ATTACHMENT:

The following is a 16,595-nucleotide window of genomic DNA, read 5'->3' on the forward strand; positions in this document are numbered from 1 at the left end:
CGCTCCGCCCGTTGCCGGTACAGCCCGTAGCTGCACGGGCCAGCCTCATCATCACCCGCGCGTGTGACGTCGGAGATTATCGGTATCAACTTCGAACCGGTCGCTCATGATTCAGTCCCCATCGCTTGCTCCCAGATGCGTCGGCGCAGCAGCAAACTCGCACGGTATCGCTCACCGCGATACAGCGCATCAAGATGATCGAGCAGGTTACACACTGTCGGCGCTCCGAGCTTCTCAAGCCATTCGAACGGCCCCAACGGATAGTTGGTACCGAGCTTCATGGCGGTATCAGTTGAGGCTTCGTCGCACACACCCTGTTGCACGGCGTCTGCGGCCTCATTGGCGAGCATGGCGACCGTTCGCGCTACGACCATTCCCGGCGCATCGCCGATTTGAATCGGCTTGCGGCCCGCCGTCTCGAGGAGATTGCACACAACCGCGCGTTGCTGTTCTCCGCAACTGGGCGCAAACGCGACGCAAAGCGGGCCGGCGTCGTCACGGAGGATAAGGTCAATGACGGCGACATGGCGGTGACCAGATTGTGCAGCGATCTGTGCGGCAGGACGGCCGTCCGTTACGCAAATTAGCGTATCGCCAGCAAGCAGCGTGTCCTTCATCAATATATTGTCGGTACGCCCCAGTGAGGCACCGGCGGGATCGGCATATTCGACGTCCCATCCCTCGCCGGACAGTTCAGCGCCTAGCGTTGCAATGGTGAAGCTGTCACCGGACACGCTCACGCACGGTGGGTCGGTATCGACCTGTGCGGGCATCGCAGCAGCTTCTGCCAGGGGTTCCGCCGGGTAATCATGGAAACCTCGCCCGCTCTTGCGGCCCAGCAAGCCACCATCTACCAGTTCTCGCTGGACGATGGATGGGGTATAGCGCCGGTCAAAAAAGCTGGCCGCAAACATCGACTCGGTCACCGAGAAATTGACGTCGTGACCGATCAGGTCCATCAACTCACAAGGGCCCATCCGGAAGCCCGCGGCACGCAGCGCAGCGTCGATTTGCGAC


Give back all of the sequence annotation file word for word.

The following is a 16,595-nucleotide window of genomic DNA, read 5'->3' on the forward strand; positions in this document are numbered from 1 at the left end:
CGCTCCGCCCGTTGCCGGTACAGCCCGTAGCTGCACGGGCCAGCCTCATCATCACCCGCGCGTGTGACGTCGGAGATTATCGGTATCAACTTCGAACCGGTCGCTCATGATTCAGTCCCCATCGCTTGCTCCCAGATGCGTCGGCGCAGCAGCAAACTCGCACGGTATCGCTCACCGCGATACAGCGCATCAAGATGATCGAGCAGGTTACACACTGTCGGCGCTCCGAGCTTCTCAAGCCATTCGAACGGCCCCAACGGATAGTTGGTACCGAGCTTCATGGCGGTATCAGTTGAGGCTTCGTCGCACACACCCTGTTGCACGGCGTCTGCGGCCTCATTGGCGAGCATGGCGACCGTTCGCGCTACGACCATTCCCGGCGCATCGCCGATTTGAATCGGCTTGCGGCCCGCCGTCTCGAGGAGATTGCACACAACCGCGCGTTGCTGTTCTCCGCAACTGGGCGCAAACGCGACGCAAAGCGGGCCGGCGTCGTCACGGAGGATAAGGTCAATGACGGCGACATGGCGGTGACCAGATTGTGCAGCGATCTGTGCGGCAGGACGGCCGTCCGTTACGCAAATTAGCGTATCGCCAGCAAGCAGCGTGTCCTTCATCAATATATTGTCGGTACGCCCCAGTGAGGCACCGGCGGGATCGGCATATTCGACGTCCCATCCCTCGCCGGACAGTTCAGCGCCTAGCGTTGCAATGGTGAAGCTGTCACCGGACACGCTCACGCACGGTGGGTCGGTATCGACCTGTGCGGGCATCGCAGCAGCTTCTGCCAGGGGTTCCGCCGGGTAATCATGGAAACCTCGCCCGCTCTTGCGGCCCAGCAAGCCACCATCTACCAGTTCTCGCTGGACGATGGATGGGGTATAGCGCCGGTCAAAAAAGCTGGCCGCAAACATCGACTCGGTCACCGAGAAATTGACGTCGTGACCGATCAGGTCCATCAACTCACAAGGGCCCATCCGGAAGCCCGCGGCACGCAGCGCAGCGTCGATTTGCGAC